October 11, 2018 5:00 am
Updated: October 12, 2018 9:03 am

Manitoba may experience pot shortage when legalization happens, say experts

Pot experts are concerned about supply and demand with legalization around the corner.

Darryl Dyck/The Canadian Press
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Just one week away from legal pot, some in the cannabis industry are concerned about supply and demand once Oct. 17 rolls around.

A spokesperson for Manitoba Liquor and Lotteries told 680 CJOB Wednesday the crown corporation is expecting it will receive less product than they asked for on legalization day.

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As we get closer to legalization, there are still a number of issues,” said Susan Harrison, communications officer with Mantioba Liquor & Lotteries.

Those issues include product availability, product delivery and inspection schedules,

“Timelines are very tight and we are working in a brand new industry without set standards relating to transportation, logistics, and inventory management. This  is making it challenging for both distributors and retailers alike.”

It’s a concern shared by an executive at Cannabis Compliance, Inc., an Ontario-based cannabis consulting firm.

“What we’re seeing across the country, clearly, is licensed producers saying they will have supply issues,” said Deepak Anand, Cannabis Compliance spokesperson.

“They may not be able to commit to the entire supply that provinces like Manitoba and others have asked or requested from them via purchase orders.”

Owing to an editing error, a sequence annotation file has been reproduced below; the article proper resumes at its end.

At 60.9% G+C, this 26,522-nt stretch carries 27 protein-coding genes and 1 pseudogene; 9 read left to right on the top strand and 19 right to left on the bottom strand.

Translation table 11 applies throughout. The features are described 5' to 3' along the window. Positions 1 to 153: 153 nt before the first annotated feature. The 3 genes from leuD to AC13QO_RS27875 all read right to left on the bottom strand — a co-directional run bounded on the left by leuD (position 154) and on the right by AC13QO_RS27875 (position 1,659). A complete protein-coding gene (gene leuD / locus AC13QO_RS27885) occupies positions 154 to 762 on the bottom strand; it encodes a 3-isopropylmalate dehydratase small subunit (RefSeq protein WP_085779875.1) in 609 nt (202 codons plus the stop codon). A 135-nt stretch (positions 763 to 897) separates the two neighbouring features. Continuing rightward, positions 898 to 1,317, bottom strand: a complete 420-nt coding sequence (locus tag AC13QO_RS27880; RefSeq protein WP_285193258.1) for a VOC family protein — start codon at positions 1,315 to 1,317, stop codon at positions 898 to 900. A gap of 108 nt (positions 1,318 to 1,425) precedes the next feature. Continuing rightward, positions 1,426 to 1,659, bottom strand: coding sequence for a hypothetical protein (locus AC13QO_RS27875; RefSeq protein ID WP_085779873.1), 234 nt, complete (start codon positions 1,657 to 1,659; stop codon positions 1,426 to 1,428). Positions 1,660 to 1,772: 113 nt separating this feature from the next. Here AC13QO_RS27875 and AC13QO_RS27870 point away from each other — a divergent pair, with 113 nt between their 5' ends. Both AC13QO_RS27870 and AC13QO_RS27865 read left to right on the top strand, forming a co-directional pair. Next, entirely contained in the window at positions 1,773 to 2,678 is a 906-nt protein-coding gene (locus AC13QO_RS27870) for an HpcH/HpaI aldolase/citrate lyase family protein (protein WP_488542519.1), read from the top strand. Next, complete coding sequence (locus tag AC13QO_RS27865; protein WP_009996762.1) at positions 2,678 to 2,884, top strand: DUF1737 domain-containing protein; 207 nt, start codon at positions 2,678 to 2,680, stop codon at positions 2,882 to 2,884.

Cannabis consultant Deepak Anand.

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Anand, a former director of the Canadian National Medical Marijuana Association, told 680 CJOB provinces that were quick out of the gate when it came to developing a retail strategy for legal pot have an advantage when it comes to meeting the demand.

“Provinces that got an early lead signed some pretty attractive purchase orders, and I think you’ll see those provinces get a significant amount of supply,” said Anand, citing New Brunswick as an example, “whereas we saw Manitoba and some other provinces come a bit late out of the gate and set up supply agreements.”

Currently, medicinal marijuana users receive their pot via mail order, but Anand says there’s a potential they could be caught up in supply issues once legalization occurs, due to the more lucrative retail/recreational market taking priority with many licensed producers.

“We may indeed see some medicinal cannabis users potentially take a backseat post-legalization, which is quite concerning,” he said.

Health Canada, however, has given some advantages to licensed producers who are focused on medicinal customers, via rebates to licensing fees if they’re not supplying a recreational product.

WATCH: Pot retailers announce stores in Manitoba, including cannabis ‘superstore’ in St. Vital

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